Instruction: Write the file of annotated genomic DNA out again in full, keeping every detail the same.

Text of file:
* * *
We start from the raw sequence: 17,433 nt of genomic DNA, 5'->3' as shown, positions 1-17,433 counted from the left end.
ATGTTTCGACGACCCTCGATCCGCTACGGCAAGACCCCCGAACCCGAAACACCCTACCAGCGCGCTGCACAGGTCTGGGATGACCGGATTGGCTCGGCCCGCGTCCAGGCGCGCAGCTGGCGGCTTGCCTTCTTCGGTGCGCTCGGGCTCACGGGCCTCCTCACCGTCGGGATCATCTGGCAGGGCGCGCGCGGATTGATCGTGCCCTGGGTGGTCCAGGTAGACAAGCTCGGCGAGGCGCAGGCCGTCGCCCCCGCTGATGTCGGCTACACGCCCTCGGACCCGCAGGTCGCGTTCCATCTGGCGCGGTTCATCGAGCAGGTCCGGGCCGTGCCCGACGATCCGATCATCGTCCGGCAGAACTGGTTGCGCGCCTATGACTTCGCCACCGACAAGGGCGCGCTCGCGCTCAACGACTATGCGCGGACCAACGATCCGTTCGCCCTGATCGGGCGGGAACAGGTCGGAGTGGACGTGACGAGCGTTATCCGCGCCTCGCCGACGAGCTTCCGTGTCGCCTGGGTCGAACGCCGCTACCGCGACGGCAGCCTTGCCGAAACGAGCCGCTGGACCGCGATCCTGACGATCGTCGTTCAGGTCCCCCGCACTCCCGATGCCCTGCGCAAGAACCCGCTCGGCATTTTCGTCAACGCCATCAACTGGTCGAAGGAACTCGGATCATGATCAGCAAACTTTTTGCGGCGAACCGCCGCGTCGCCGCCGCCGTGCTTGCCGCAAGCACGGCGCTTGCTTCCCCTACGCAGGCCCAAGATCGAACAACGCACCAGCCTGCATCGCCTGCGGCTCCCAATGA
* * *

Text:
We start from the raw sequence: 17,433 nt of genomic DNA, 5'->3' as shown, positions 1-17,433 counted from the left end.
ATGTTTCGACGACCCTCGATCCGCTACGGCAAGACCCCCGAACCCGAAACACCCTACCAGCGCGCTGCACAGGTCTGGGATGACCGGATTGGCTCGGCCCGCGTCCAGGCGCGCAGCTGGCGGCTTGCCTTCTTCGGTGCGCTCGGGCTCACGGGCCTCCTCACCGTCGGGATCATCTGGCAGGGCGCGCGCGGATTGATCGTGCCCTGGGTGGTCCAGGTAGACAAGCTCGGCGAGGCGCAGGCCGTCGCCCCCGCTGATGTCGGCTACACGCCCTCGGACCCGCAGGTCGCGTTCCATCTGGCGCGGTTCATCGAGCAGGTCCGGGCCGTGCCCGACGATCCGATCATCGTCCGGCAGAACTGGTTGCGCGCCTATGACTTCGCCACCGACAAGGGCGCGCTCGCGCTCAACGACTATGCGCGGACCAACGATCCGTTCGCCCTGATCGGGCGGGAACAGGTCGGAGTGGACGTGACGAGCGTTATCCGCGCCTCGCCGACGAGCTTCCGTGTCGCCTGGGTCGAACGCCGCTACCGCGACGGCAGCCTTGCCGAAACGAGCCGCTGGACCGCGATCCTGACGATCGTCGTTCAGGTCCCCCGCACTCCCGATGCCCTGCGCAAGAACCCGCTCGGCATTTTCGTCAACGCCATCAACTGGTCGAAGGAACTCGGATCATGATCAGCAAACTTTTTGCGGCGAACCGCCGCGTCGCCGCCGCCGTGCTTGCCGCAAGCACGGCGCTTGCTTCCCCTACGCAGGCCCAAGATCGAACAACGCACCAGCCTGCATCGCCTGCGGCTCCCAATGA